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Mail Tribune 100

May 5, 1917, continued

Editor’s note: There was no May 6, 1917, paper.


The street crossings which made Jacksonville famous and which effectively barred the touring and visiting public from the county seat will soon be only a memory, the city officials having decided upon their abolition. Instead of driving traffic away, the historic old town is going to make a bid for it by an extensive program of improvements. The main streets are to be graded and graveled, and drinking fountains installed across from the city hall and court house. Graveling operations are already underway and within a few weeks Jacksonville will be as much sought by the autoist as it has been avoided.

The crossings, which did the business, were concrete inventions that stood up a foot above the grade of the street, to be sure that one could cross without muddy feet, it evidently having been figured out by the enterprising inventor that the streets were a sea of mud. But about the time the crossings were built, it ceased raining and mud hasn't bothered Jacksonville since.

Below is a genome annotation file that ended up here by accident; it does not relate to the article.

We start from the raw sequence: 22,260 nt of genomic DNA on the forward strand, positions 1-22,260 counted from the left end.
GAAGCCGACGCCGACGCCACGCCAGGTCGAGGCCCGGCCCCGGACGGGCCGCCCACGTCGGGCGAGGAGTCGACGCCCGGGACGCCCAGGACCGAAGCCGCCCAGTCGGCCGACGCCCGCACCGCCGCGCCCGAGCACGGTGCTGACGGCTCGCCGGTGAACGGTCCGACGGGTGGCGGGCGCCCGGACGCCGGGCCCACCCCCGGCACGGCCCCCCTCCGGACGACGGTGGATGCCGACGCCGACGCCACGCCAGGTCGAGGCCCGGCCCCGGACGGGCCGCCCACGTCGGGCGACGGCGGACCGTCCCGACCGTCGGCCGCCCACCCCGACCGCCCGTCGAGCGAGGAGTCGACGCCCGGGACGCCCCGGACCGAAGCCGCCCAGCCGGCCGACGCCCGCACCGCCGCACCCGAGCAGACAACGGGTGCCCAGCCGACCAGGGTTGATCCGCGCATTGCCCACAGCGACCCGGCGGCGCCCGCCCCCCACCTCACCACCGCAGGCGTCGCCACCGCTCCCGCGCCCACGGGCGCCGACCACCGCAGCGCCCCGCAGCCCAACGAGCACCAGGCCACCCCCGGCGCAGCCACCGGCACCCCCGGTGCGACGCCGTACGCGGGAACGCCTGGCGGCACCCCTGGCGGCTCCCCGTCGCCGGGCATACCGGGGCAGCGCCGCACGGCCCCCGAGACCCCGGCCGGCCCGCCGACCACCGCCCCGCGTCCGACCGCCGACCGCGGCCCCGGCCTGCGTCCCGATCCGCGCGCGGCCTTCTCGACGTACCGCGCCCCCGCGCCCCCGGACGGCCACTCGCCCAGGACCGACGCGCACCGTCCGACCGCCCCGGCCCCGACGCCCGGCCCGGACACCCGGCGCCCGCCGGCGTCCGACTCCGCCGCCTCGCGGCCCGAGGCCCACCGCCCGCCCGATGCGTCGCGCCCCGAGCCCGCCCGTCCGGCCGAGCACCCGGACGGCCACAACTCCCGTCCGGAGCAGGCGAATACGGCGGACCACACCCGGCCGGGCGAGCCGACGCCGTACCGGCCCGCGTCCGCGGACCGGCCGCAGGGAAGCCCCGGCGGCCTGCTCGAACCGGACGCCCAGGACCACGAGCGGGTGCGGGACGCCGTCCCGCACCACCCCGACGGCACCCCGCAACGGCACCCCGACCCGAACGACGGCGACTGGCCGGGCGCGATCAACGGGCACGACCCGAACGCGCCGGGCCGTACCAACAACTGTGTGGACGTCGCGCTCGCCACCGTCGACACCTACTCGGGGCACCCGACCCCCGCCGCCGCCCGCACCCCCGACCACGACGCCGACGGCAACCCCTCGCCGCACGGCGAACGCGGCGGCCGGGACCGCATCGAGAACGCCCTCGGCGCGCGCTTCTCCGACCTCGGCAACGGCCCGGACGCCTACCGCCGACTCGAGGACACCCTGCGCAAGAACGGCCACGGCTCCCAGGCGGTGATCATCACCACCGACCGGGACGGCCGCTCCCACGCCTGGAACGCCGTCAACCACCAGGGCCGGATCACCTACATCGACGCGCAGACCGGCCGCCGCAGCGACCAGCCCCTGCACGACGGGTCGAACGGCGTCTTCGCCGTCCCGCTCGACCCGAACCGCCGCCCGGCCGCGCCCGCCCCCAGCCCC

The new bridge built by the county over Evans creek about one mile south of Wimer was competed this week and on Wednesday was thrown open to traffic. The new structure is a long needed improvement and is of great benefit to the public.

The approximate cost of the bridge is about $15,000. It has two spans of 40 feet, one of 64 feet and one of 20 feet. The bridge was built under the supervision of J. C. Smith, former county commissioner.

Jackson county ranks fifth in the number of cars, having 1,307 registered on March 1.